Representations of Displacement

dsc01498Representations of Displacement: Introduction 

Critically exploring the ways in which displacement is represented is crucial. In this piece Refugee Hosts PI Elena Fiddian-Qasmiyeh explains why, and outlines our project’s provocation of a ‘Spaces and Places, Not Faces’ approach when researching, recording, photographing and documenting displacement affected communities.


Screen Shot 2018-06-12 at 11.07.44The Virtual Reality of the Refugee Experience 

How can audiences engage with displacement? Virtual reality ‘encounters’ are one option, allowing audiences to ‘walk in the shoes’ of refugees, but at the expense of substance, or any meaningful consequence, argues Aikaterini Antonopoulou. 


Screen Shot 2018-06-12 at 11.06.09TΣΣΣΣ TΣΣΣ TΣΣ ΣΣΣ – Summer in Athens: A Sound Essay

This soundscape of Athens, Greece, offers an evocative and immersive insight into sounds of everyday life in the city, as experienced by refugees and hosts. Soundscape and introduction by Tom Western and his team of collaborators.


Screen Shot 2018-06-12 at 11.07.31Hard Infra-structures, Diseased Bodies 

The ‘global border regime’ is sustained by structures of violence that are in turn mirrored by the architectural structures that detain refugees and asylum seekers. In this piece, Dom Davies analyses these structures through the work of graphic novelists and artists.


Screen Shot 2018-06-11 at 17.30.17‘Refugees. Present/Absent.’ Escaping the Traps of Refugee Mis-representation

Refugees are often cast as suffering victims, or as masses to be feared. By contrast, more humane depictions are possible, argues Dominika Blachnicka-Ciacek, if the focus shifts from individuals/masses, and toward the ‘materiality’ of displacement.


a-baddawi-dec2016-jan2017-070-2Refugees are Dialectical Beings: Part One and Part Two

These poems, by Refugee Hosts Writer in Residence Yousif M. Qasmiyeh, consider the self-representation of refugees, of language, dialect and of encountering the Other. You can read and hear more of Yousif’s poetry in our Creative Archive.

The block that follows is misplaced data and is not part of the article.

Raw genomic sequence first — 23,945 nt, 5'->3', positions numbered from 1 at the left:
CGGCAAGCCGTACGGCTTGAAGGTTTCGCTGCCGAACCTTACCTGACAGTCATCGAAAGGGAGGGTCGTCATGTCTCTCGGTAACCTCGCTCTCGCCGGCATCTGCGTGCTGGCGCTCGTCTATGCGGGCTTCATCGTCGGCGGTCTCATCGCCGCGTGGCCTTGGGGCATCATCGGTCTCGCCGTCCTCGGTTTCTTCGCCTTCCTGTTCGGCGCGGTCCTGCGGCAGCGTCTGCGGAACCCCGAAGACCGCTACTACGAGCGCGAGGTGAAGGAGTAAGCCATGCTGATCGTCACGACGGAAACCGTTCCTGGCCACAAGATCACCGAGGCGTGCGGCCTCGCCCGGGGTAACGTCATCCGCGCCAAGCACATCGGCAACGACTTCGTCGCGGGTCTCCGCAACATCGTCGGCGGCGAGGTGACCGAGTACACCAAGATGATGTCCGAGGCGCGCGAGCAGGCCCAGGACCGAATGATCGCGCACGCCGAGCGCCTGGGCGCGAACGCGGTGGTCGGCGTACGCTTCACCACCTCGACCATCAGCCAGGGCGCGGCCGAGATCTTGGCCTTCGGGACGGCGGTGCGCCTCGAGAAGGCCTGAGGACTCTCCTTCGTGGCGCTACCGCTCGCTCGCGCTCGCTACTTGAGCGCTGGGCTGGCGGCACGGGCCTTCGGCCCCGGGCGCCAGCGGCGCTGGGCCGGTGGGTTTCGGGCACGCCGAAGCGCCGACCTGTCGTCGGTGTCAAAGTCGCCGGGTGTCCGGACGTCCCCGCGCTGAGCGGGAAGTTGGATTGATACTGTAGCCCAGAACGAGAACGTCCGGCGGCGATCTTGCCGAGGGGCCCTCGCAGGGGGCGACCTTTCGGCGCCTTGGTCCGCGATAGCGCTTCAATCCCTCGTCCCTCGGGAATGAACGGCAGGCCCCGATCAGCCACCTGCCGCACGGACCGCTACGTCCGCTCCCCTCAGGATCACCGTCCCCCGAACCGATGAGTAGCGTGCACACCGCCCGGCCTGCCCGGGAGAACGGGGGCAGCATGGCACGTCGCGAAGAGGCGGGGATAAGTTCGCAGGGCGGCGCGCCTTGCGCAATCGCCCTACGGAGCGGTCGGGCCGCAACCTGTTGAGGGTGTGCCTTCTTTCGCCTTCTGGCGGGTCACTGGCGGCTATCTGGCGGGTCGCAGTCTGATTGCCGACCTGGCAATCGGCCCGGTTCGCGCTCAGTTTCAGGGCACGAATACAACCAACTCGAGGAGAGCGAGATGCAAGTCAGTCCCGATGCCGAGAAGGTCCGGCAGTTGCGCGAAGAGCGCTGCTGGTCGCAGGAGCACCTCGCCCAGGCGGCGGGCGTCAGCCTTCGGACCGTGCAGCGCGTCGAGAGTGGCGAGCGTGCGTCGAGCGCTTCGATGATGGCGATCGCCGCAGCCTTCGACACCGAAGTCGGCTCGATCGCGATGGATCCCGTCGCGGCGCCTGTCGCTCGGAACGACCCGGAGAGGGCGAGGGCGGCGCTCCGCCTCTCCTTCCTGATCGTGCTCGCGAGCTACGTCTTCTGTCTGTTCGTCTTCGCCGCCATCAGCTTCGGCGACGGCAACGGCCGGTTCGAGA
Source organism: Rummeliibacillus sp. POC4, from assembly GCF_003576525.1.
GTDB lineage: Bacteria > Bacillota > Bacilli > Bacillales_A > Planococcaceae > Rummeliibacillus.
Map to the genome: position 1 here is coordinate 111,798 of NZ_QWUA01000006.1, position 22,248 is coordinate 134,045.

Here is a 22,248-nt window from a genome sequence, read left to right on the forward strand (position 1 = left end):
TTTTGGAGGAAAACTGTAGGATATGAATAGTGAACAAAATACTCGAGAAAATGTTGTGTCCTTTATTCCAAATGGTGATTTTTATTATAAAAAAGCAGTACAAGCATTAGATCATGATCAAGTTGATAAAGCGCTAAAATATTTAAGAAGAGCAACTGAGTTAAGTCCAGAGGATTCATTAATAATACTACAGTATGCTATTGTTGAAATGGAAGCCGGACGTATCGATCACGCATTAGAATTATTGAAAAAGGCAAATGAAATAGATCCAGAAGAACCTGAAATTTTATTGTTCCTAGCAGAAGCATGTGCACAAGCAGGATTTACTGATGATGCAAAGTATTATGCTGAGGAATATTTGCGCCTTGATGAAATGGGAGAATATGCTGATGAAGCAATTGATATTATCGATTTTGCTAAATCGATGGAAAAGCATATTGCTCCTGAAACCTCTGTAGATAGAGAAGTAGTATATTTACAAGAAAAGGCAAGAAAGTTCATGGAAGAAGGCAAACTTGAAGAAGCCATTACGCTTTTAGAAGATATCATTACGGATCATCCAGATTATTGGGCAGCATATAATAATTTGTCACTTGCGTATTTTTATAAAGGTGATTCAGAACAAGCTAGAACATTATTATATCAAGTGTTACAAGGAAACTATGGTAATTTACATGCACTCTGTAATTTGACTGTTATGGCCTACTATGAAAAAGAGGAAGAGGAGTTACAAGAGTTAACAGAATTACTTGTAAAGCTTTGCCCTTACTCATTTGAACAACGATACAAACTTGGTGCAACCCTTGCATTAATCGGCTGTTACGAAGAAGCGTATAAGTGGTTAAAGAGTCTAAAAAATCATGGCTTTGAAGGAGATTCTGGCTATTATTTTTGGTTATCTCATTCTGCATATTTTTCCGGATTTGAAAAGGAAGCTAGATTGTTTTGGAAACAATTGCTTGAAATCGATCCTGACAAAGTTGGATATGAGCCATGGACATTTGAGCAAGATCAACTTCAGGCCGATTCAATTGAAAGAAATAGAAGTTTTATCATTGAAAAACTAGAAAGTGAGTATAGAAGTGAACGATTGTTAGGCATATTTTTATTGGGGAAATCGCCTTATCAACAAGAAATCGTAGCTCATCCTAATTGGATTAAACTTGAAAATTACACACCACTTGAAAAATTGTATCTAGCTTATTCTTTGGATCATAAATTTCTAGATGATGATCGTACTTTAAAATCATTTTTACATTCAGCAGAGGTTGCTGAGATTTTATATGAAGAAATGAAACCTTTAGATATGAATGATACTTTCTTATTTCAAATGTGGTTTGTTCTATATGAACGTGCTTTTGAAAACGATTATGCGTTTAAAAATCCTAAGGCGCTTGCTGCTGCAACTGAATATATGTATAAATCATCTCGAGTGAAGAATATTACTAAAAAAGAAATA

Screen Shot 2018-06-12 at 11.08.04Giving Refugees a Voice? Looking Beyond ‘Refugee Stories’ 

The telling of ‘refugee stories’ by humanitarian organisations can sometimes result in exclusionary outcomes. Instead, by focusing on ‘everyday encounters’, argues Leonie Harsch, can the narrative around displacement begin to improve.


baddawi-dec2016-jan2017-275-2
Invisible (at) night: Space, Time and Photography in a Refugee Camp

NGO and UN representations of refugee camps would suggest displaced people live in a state of eternal daylight. By contrast, Elena Fiddian-Qasmiyeh captures the diverse reality of living in a camp at night.


Screen Shot 2018-06-12 at 11.08.24Psycho-geography, Safe Spaces and LGBTQ Immigrant Experience

Depicting certain communities as intrinsically more ‘welcoming’ and ‘tolerant’ often obscures diverse of exclusion, argues Siobhán McGuirk. In the case of LGBTQ host communities in the USA, many immigrants and refugees feel unwelcome, despite assuming the community was a ‘safe space’ for them.


baddawi-dec2016-jan2017-272-2-e1515006263405The Camps is the Reject of the Reject Par Excellence

This poem, by Refugee Hosts Writer in Residence Yousif M. Qasmiyehexplores both how a refugee camp comes into representation, and how that representation is shaped by memory, language, resistance and the everyday lives of the displaced.


All photos (c) the authors and/or Refugee Hosts. Not for re-production.

To read other contributions to our Representations of Displacement series, click here.

 

MORE ESSENTIAL READING:


Faith and Displacement


Translation, Poetry and Displacement


The Localisation Agenda